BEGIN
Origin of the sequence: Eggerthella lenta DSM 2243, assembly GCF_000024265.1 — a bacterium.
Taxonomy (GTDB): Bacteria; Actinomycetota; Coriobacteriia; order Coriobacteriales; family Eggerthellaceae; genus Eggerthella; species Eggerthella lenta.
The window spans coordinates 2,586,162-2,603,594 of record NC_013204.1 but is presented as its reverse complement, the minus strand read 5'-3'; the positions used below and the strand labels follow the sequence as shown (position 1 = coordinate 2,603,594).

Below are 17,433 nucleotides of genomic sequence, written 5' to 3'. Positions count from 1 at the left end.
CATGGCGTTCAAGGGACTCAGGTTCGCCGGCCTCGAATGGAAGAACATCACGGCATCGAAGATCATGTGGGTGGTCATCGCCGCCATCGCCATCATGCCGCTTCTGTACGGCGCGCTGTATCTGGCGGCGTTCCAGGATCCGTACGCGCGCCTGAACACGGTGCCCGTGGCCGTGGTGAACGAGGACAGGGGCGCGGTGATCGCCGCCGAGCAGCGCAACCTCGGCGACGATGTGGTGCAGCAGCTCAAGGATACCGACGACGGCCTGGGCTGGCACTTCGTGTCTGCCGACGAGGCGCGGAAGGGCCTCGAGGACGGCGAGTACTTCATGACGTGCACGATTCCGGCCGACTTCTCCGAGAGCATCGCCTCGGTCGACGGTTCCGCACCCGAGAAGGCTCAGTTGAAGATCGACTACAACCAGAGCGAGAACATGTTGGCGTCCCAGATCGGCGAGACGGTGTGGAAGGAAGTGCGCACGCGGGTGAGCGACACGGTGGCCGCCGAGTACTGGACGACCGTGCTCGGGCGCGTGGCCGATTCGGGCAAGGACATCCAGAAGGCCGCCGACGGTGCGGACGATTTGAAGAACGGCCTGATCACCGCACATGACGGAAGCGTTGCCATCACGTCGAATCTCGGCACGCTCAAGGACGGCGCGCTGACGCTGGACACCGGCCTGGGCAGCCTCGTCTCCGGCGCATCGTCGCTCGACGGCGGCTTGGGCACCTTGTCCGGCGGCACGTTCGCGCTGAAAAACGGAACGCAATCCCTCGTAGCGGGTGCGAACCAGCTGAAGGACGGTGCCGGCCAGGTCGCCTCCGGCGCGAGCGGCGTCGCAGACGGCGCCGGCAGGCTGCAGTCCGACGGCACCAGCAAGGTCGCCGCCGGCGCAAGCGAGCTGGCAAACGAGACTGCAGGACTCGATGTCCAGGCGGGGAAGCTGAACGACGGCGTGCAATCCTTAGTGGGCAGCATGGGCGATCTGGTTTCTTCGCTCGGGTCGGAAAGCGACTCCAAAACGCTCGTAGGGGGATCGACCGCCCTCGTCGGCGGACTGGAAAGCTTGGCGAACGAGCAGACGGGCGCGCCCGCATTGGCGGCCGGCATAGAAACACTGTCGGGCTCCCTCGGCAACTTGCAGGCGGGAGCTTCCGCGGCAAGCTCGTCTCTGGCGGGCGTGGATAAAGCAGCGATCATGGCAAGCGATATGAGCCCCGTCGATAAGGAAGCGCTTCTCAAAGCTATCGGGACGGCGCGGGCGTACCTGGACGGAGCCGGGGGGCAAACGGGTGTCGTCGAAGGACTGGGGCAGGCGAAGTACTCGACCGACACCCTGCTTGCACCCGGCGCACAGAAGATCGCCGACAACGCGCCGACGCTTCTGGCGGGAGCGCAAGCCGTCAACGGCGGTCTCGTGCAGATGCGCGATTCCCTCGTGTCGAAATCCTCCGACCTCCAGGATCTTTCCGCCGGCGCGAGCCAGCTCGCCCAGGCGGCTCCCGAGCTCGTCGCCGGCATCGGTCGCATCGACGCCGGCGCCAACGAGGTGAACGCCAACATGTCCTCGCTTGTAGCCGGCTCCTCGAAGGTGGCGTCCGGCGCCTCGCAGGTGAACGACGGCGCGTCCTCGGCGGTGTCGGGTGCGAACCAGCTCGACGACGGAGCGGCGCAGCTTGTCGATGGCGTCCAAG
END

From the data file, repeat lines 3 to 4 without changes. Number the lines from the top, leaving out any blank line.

The window spans coordinates 2,586,162-2,603,594 of record NC_013204.1 but is presented as its reverse complement, the minus strand read 5'-3'; the positions used below and the strand labels follow the sequence as shown (position 1 = coordinate 2,603,594).

Below are 17,433 nucleotides of genomic sequence, written 5' to 3'. Positions count from 1 at the left end.